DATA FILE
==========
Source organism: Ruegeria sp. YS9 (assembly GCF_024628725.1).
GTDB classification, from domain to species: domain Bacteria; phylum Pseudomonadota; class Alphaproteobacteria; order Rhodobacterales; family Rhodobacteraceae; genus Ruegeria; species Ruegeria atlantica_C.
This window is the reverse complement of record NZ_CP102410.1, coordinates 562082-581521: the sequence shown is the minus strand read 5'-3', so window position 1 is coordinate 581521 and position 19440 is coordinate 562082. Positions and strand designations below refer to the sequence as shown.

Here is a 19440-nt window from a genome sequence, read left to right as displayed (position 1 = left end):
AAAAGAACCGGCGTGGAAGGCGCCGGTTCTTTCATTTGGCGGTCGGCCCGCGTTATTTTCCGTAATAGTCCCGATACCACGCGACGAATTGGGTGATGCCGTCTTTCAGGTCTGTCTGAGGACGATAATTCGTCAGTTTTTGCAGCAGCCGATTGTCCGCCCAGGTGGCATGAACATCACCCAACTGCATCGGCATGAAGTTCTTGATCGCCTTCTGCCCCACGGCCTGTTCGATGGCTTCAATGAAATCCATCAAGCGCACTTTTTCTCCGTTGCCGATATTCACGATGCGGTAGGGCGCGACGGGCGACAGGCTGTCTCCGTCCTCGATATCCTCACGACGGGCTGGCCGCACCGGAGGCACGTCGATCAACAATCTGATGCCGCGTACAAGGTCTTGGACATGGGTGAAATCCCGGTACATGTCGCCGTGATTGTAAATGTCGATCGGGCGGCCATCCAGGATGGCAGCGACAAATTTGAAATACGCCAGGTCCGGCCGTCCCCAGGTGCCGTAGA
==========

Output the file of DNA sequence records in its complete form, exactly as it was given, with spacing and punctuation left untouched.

Source organism: Ruegeria sp. YS9 (assembly GCF_024628725.1).
GTDB classification, from domain to species: domain Bacteria; phylum Pseudomonadota; class Alphaproteobacteria; order Rhodobacterales; family Rhodobacteraceae; genus Ruegeria; species Ruegeria atlantica_C.
This window is the reverse complement of record NZ_CP102410.1, coordinates 562082-581521: the sequence shown is the minus strand read 5'-3', so window position 1 is coordinate 581521 and position 19440 is coordinate 562082. Positions and strand designations below refer to the sequence as shown.

Here is a 19440-nt window from a genome sequence, read left to right as displayed (position 1 = left end):
AAAAGAACCGGCGTGGAAGGCGCCGGTTCTTTCATTTGGCGGTCGGCCCGCGTTATTTTCCGTAATAGTCCCGATACCACGCGACGAATTGGGTGATGCCGTCTTTCAGGTCTGTCTGAGGACGATAATTCGTCAGTTTTTGCAGCAGCCGATTGTCCGCCCAGGTGGCATGAACATCACCCAACTGCATCGGCATGAAGTTCTTGATCGCCTTCTGCCCCACGGCCTGTTCGATGGCTTCAATGAAATCCATCAAGCGCACTTTTTCTCCGTTGCCGATATTCACGATGCGGTAGGGCGCGACGGGCGACAGGCTGTCTCCGTCCTCGATATCCTCACGACGGGCTGGCCGCACCGGAGGCACGTCGATCAACAATCTGATGCCGCGTACAAGGTCTTGGACATGGGTGAAATCCCGGTACATGTCGCCGTGATTGTAAATGTCGATCGGGCGGCCATCCAGGATGGCAGCGACAAATTTGAAATACGCCAGGTCCGGCCGTCCCCAGGTGCCGTAGA